As the nation defrosts, heavenly flowers await
Despite brief periods of warmth, the weather is not as warm as hoped for and it’s too cold at night to go out without a jacket. It’s hard to tell the season when there are no flowers to go by. The colorful assortments of plants usually serve as a telltale sign of spring’s arrival.
Fortunately, though, those in colder parts of the country can venture to warmer regions that host the spring-themed celebrations where flowers are already in bloom and will continue to blossom until May.
Organizers of this nationally recognized festival never seem to catch a break. This year, they were worried that the flowers would bloom ahead of opening day on April 1, and last year, it was the reverse. It was pure panic as the flowers took their time in opening their buds.
Yet somehow they always seem to make it work and the festival is always high on the list of destinations preferred by flower lovers. The best spots to take it all in are Gyeonghwa Station, also dubbed Cherry Blossom Road, and Yeojwa Stream.
Flowers frame the tracks leading to Gyeonghwa Station and even the slightest breeze moves the plants and rains flowers for all to see. The picturesque scene is perhaps one of the nation’s most recognizable images and is plastered on countless brochures and postcards, not to mention etched into minds of tourists.
On the other hand, Yeojwa Stream is best for nighttime tours.
From Jinhae Park Land to Jinhae Girls’ High School, there is also a 1.5-kilometer (0.93-mile) path completely surrounded by cherry blossoms. The lighting fixtures make it a spectacle, and lovers flock to Romance Bridge after sunset.
In April, Mount Yudal reinvents itself into an artists’ pallet: forsythias, camellias, and cherry and apricot blossoms color the mountainside yellow, white, pink and red.
Perhaps because there are so many flowers on display, organizers decided not to pick just one to represent the area’s festival. But most flower enthusiasts will still associate the great golden forsythia with the area.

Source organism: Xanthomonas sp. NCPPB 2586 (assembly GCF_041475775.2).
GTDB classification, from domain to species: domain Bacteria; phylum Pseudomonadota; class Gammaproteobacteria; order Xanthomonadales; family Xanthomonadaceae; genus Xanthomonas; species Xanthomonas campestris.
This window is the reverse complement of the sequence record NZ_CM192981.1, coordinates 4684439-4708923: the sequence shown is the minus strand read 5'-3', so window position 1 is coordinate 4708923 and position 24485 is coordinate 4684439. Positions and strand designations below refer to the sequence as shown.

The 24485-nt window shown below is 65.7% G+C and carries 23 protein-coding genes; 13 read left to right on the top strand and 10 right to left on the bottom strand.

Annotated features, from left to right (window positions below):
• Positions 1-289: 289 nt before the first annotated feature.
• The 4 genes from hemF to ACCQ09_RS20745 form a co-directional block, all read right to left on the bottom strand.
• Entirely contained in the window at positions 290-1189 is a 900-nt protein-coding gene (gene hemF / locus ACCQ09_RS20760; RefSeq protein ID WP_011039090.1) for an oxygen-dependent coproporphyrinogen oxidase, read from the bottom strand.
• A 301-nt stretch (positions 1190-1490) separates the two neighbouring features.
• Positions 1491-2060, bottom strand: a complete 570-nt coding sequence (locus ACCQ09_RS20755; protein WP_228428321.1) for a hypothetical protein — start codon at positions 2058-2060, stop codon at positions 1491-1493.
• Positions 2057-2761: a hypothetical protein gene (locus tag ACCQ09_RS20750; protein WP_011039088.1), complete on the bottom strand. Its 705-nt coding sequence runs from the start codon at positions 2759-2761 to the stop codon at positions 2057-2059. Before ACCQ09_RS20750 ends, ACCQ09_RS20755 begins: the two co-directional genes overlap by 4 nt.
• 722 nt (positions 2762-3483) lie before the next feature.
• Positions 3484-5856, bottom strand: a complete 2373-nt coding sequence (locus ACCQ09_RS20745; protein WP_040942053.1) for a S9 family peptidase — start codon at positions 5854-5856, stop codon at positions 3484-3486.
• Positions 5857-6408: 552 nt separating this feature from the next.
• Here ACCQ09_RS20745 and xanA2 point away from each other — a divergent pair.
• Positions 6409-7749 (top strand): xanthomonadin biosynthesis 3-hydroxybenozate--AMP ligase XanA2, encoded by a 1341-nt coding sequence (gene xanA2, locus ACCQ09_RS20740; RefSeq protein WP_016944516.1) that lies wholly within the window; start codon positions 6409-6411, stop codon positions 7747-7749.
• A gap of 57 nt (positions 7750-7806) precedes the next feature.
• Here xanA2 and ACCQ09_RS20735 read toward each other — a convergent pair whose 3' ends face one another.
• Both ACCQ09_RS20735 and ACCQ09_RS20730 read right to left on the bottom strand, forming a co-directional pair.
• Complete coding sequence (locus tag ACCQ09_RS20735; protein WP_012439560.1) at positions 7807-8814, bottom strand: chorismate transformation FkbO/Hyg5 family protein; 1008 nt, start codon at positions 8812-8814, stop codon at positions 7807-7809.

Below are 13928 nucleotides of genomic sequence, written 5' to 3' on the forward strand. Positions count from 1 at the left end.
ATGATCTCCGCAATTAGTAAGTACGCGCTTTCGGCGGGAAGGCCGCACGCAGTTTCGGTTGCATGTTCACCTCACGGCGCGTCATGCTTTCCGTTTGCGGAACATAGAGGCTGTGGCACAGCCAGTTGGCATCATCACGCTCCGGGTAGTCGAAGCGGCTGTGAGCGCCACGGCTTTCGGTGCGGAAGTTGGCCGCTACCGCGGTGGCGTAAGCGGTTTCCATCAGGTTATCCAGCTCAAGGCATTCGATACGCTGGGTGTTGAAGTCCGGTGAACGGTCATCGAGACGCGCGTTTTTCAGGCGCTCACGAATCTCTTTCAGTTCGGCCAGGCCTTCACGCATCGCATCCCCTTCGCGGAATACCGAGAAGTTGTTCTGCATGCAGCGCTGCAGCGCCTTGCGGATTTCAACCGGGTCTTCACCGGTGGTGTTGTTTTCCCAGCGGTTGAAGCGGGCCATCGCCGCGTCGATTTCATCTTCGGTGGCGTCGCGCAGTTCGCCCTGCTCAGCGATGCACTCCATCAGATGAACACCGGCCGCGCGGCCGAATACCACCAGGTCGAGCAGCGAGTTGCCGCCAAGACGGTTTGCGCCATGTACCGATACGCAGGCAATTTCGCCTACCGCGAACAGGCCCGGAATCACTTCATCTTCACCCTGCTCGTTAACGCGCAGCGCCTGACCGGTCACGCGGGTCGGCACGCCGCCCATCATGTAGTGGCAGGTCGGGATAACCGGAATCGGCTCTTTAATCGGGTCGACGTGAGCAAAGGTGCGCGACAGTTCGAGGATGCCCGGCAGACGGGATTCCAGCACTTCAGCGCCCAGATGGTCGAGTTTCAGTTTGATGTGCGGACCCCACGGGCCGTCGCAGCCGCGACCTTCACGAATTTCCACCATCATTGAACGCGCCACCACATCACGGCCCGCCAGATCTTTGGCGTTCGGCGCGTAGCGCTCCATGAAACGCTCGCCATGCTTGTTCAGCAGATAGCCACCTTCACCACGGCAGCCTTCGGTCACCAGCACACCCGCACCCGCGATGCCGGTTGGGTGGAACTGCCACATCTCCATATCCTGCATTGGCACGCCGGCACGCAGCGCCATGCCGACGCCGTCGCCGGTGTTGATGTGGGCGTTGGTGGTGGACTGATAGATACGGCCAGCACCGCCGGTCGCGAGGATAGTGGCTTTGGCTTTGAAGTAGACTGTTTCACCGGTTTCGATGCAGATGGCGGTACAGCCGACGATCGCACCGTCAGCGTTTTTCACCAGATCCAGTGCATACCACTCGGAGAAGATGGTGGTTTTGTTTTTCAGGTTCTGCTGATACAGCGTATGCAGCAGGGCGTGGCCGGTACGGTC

With a peak at just 228 meters (748.03 feet) altitude, this rather small mountain sports a seven-kilometer yellow belt in the springtime thanks to the ring road that runs through it. Nevertheless, the most beautiful passage is the two-kilometer route from Nojungbong, one of the peaks, to the sculpture park. The yellow fields visible against the blue ocean backdrop are quite a memorable view. Although the city of Mokpo originally scheduled events for April 13-14, weather conditions pushed the start to this weekend.
Yeongchwisan Azalea Festival
Along with Mount Hawang and Mount Muhack in South Gyeongsang, Mount Yeongchwi in Yeosu, South Jeolla, is famous for azaleas.
Located at 510 meters altitude, the mountain is covered in tens of thousands of azalea plants at this time of year. The flowers begin to open in early April, and in just two weeks, the top half of Hawang is covered in pink. The viewing trail begins at GS Caltex gas station in Wollae-dong and makes its winding way to the peak. In between the delicate flowers, clusters of flame grass add splotches of silver to the pink, making a beautiful scene for hikers on their way up. This year’s festival runs from April 12 to 14.
Located between Habcheon and Sancheong counties in South Gyeongsang, Mount Hwangmae peaks at 1108 meters, putting it among the nation’s tallest. As such, it is popular with campers, and cars are allowed seven-tenths of the way up. From that point to the 900-meter mark, royal azaleas cover the terrain almost completely. No other plants are even visible across an area of 10,000 square meters (2.5 acres). From afar, it can look as if the whole mountain is torched pink.
Trees on the trail are usually taller than an average-sized adult, and there are even mazes formed between them. To protect the flora, there is also a wooden trail that can be used to navigate around the flowers.
From the watchtower, built to spot bush fires, the view from 940 meters is particularly breathtaking. It is like looking down from heaven with clouds strewn here and there above a pink ocean.
The festival at this special mountain will kick off on May 14 and run until the 24th.
By Lee Suk-hee [firstname.lastname@example.org]